Paul Bright’s Confessions Of A Justified Sinner
19 – 22 August 2015
The Queen’s Hall
Divine is not well read up on Scottish Literary Talent. So before I went to this immaculate presentation and celebration of the life of a stranger. To be honest I didn’t have a clue. Now this is nae surprising. Paul Bright was a Glaswegian hooligan turned actor come play write of sorts, who was celebrated by a select few, He somehow managed to secure an Art Council Grant to make a film that was only seen by the select few. He enjoyed taking acid and made his film at Traquaire. Spooky coincidence No1. Divine loves Traquaire and has taken Acid there.
There is much to be taken from learning about the life of a man that didn’t as much make a dent of an impression on his critics. They hated his work, he got slated. I actually felt more akin with him than anyone else in the audience tonight. George Anton, tonights host. shunned Paul, once George Anton had achieved well paying roles in London, he told Paul that the relationship between them was over and that he had moved on. Paul died young at 47, leaving George Anton the executor of his estate. His estate comprised of one box. In that box was a tape of the telephone message that George left on Paul’s answering machine, ending the relationship between them. Were they lovers?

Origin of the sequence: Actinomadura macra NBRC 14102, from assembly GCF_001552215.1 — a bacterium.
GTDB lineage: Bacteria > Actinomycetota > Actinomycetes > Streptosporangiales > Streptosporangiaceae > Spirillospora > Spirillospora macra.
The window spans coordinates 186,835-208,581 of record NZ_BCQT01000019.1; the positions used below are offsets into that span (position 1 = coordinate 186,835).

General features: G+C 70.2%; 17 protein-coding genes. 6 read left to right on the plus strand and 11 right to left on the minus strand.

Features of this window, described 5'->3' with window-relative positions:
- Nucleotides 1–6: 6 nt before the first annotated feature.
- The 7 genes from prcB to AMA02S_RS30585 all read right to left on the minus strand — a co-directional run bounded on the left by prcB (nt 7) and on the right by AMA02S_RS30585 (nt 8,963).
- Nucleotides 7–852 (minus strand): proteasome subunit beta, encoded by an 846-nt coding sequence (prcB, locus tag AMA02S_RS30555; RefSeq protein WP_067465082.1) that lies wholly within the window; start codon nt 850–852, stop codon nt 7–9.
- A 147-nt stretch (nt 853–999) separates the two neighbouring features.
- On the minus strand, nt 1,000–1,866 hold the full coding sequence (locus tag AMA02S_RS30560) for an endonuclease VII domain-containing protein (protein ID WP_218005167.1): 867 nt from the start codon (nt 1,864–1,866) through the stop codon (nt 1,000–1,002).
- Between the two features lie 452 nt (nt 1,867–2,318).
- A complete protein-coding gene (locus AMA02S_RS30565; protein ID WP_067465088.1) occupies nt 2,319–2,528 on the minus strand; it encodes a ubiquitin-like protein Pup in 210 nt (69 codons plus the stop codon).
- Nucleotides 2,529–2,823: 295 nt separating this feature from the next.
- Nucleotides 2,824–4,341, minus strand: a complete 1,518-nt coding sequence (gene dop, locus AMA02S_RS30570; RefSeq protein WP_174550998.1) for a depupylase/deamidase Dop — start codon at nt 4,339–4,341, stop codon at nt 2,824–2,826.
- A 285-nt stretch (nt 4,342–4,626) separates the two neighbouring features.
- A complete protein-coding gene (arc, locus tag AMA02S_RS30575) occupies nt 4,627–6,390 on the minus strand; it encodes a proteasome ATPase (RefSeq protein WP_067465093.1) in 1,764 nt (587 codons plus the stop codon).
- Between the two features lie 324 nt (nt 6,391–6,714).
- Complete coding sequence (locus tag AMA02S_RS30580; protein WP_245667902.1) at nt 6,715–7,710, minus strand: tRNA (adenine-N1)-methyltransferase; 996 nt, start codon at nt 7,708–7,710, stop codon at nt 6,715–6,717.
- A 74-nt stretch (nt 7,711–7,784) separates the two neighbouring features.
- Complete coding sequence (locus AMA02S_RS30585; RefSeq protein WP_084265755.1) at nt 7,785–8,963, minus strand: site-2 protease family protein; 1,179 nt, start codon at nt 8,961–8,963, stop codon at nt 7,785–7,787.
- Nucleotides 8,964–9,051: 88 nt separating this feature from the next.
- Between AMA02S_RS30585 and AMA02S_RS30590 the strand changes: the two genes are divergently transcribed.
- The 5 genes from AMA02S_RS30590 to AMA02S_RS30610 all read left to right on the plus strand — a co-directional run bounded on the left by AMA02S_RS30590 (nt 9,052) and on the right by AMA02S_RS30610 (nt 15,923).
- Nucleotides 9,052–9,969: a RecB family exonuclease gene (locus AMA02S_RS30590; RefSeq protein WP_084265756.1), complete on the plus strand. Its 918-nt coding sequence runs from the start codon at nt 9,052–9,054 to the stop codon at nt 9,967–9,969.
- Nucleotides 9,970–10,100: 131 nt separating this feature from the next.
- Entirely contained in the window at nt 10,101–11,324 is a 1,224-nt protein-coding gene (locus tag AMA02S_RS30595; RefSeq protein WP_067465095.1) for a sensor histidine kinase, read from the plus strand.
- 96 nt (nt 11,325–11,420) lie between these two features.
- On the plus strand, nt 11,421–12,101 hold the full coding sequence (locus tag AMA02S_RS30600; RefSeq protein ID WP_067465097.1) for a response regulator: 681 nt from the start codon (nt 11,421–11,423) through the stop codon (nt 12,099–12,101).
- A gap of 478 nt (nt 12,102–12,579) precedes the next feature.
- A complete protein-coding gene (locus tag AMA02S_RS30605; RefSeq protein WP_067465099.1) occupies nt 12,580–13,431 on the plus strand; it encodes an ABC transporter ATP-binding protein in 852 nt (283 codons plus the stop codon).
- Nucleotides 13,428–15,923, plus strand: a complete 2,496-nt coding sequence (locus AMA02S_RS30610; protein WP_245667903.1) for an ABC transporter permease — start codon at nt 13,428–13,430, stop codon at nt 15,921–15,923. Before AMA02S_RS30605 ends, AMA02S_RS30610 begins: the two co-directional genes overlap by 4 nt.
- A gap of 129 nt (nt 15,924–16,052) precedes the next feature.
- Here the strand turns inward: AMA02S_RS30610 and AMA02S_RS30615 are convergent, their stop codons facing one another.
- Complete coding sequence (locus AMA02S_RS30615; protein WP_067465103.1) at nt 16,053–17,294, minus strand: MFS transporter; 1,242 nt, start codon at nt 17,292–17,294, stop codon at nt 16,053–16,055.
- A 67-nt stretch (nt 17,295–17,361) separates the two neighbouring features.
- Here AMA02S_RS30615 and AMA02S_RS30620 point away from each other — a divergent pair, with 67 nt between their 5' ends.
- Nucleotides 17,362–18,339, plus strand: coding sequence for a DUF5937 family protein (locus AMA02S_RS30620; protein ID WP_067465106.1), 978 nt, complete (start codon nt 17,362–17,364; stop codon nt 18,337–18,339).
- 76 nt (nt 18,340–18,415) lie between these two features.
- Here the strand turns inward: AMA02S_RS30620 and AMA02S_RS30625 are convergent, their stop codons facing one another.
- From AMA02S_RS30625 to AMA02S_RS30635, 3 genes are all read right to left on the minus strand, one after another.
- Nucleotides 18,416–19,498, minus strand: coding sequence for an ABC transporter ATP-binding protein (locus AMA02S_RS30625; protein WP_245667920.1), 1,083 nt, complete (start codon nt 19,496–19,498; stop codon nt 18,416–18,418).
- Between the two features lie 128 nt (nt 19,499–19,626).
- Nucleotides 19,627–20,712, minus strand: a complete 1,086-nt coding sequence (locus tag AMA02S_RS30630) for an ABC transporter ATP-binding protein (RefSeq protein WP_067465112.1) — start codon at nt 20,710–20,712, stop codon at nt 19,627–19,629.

Or was this whole presentation the work of one man’s guilt at not been there for his friend?
Paul was Punk as Fuck. the whole Punk ethic of do it your own way shone through here. But what I dinnae understand is, What did he actually achieve? An unfinished film? A published book. Surely there are artists who are more deserving of the reverence that came forward tonight for a man that, well to be right fare, didn’t achieve much at all. I think this is why I enjoyed this lecture so much. What was represented tonight was a tribute to a misunderstood Genius who was never given the opportunity to heal from the battle scars of life Who knows what would have become had Paul been given the opportunity to heal. FIVE STARS
Art is a funny thing.
But I’m not laughing.
A tragedy, a fitting epitaph and a moving lesson in performance art.
Reviewer : Mark ‘Divine’ Calvert